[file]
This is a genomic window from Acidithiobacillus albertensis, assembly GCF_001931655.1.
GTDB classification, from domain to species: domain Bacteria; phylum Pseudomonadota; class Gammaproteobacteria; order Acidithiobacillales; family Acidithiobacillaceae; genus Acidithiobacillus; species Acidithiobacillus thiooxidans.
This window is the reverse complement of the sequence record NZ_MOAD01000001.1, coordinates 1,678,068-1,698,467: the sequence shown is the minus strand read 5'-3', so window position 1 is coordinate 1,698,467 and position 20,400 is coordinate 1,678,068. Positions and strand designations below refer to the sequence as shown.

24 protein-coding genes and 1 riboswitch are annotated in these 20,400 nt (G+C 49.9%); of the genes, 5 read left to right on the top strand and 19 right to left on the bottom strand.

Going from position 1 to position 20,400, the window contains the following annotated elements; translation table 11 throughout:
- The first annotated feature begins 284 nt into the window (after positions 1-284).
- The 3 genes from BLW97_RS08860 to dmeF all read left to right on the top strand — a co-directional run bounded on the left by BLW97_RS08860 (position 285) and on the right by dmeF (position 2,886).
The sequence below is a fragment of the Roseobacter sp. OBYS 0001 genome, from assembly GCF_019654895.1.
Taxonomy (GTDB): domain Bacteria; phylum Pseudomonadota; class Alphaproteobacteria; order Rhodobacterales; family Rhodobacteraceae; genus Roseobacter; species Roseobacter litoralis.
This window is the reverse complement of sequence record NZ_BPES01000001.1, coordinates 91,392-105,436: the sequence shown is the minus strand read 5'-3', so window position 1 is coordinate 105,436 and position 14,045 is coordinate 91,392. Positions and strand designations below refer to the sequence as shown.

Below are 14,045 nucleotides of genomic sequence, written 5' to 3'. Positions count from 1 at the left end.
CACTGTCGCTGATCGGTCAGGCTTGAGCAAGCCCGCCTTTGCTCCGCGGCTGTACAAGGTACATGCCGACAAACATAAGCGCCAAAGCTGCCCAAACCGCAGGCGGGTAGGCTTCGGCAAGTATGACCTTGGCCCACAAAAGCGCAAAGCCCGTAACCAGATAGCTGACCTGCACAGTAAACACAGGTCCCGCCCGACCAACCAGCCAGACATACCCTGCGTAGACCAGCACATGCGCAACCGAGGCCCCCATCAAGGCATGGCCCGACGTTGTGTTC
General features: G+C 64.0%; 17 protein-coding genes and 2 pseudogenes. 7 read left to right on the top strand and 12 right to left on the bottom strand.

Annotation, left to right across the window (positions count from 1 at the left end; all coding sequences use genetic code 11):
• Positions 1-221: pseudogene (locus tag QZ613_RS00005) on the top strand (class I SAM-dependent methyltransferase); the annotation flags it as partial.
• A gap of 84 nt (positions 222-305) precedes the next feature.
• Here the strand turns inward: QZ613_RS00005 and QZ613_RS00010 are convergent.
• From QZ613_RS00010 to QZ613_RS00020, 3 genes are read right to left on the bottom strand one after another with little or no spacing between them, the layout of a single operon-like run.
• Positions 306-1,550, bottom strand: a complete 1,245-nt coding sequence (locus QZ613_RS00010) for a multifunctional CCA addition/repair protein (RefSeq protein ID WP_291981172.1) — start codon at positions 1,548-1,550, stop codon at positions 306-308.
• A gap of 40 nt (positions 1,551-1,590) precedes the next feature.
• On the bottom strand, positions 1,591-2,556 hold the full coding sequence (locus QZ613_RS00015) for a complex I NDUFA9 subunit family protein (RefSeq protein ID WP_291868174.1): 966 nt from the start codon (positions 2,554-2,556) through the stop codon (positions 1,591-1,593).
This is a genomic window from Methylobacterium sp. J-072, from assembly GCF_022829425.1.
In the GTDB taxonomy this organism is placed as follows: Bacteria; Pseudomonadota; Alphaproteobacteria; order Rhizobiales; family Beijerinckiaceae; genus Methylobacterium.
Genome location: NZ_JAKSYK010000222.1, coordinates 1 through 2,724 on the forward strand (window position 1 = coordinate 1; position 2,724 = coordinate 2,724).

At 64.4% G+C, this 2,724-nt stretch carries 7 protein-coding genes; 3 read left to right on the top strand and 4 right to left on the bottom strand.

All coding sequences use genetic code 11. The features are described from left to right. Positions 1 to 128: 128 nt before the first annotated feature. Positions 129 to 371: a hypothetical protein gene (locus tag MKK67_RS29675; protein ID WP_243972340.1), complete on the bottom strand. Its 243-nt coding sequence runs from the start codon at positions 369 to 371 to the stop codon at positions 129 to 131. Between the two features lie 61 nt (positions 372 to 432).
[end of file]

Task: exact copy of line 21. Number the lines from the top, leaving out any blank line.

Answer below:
• On the bottom strand, positions 1,591-2,556 hold the full coding sequence (locus QZ613_RS00015) for a complex I NDUFA9 subunit family protein (RefSeq protein ID WP_291868174.1): 966 nt from the start codon (positions 2,554-2,556) through the stop codon (positions 1,591-1,593).